Aston Martin Cygnet

2011 Aston Martin Cygnet

Offered by Leclere MDV | Avignon, France | March 25, 2018

Photo – Leclere MDV

As a fan of obscure cars from big manufacturers (even those from Aston Martin), this 2011 Aston Martin Cygnet really hits the spot. The car is essentially a fancy version of the Toyota/Scion iQ city car sold all over the world. It got the Aston grille and a nicer interior. If they haven’t already, people will completely cease to remember this car ever existed in another five years.

Probably because it was still a Toyota underneath. No silky-smooth V-12 power plant here. The engine is a puny 97 horsepower 1.3-liter straight-four. So with that in mind, the question you’re probably asking is “Why?” Well Aston Martin decided they needed to meet the 2012 European Union fleet emissions regulations and by offering a car that got 60 mpg they could continue to build other insanely powerful road cars.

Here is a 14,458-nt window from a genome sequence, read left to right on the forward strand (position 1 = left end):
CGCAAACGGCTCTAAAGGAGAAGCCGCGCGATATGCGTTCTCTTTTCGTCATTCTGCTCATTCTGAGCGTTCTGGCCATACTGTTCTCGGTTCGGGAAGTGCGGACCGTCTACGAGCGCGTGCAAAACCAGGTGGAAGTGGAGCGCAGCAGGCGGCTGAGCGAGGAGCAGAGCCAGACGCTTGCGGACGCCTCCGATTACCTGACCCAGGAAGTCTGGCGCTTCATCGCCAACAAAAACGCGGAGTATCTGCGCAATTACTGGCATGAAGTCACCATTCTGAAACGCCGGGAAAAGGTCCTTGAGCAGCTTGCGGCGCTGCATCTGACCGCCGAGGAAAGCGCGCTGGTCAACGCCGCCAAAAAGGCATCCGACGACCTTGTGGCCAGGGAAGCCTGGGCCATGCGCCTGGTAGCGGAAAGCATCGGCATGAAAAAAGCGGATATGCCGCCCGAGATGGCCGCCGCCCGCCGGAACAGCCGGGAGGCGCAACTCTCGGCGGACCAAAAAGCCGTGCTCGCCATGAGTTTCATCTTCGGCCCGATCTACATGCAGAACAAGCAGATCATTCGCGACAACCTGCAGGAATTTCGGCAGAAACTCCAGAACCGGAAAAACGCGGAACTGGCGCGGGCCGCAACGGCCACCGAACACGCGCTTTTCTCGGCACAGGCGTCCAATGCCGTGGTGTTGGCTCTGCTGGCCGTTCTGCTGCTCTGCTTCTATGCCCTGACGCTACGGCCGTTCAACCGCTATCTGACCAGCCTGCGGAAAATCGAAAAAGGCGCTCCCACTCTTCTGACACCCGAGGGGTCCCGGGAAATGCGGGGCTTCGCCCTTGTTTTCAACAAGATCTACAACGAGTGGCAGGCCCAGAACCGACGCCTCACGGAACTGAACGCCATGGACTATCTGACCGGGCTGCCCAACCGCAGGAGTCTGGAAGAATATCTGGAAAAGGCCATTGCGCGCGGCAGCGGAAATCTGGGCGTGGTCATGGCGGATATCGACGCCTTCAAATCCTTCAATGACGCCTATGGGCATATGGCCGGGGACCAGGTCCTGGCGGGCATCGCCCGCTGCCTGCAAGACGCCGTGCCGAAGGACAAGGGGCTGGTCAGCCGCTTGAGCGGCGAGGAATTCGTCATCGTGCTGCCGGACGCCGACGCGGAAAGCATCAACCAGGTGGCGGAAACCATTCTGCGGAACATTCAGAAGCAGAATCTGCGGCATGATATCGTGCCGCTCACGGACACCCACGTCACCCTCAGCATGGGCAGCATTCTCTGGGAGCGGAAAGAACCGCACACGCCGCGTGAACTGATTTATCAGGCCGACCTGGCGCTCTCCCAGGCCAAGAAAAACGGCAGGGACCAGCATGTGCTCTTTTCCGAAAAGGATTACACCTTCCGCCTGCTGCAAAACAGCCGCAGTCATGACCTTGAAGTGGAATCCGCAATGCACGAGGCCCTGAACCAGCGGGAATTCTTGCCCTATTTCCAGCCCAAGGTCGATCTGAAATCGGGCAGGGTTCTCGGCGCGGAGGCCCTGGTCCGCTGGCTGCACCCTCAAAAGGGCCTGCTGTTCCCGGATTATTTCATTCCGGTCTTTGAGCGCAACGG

It’s easy to question their strategy of re-branding a Toyota now (well, it was then too) but, as you might expect, it failed spectacularly. They planned to sell about 4,000 of these a year at a price of about $45,000. Initially they were only sold in the U.K. and at one point Aston dealers in the U.K. were giving them away if you bought a DBS, DB9, or V8 Vantage (according to the auction catalog). Over two years of production, they managed to sell just 143 of these in the U.K. (there may have been another 150-ish sold elsewhere but I can’t verify that). Having covered 34,000km, this car is still expected to bring $48,000-$62,5000, proving even un-sellable cars appreciate if they have the right badge. Click here for more info and here for the rest of this auction’s lineup.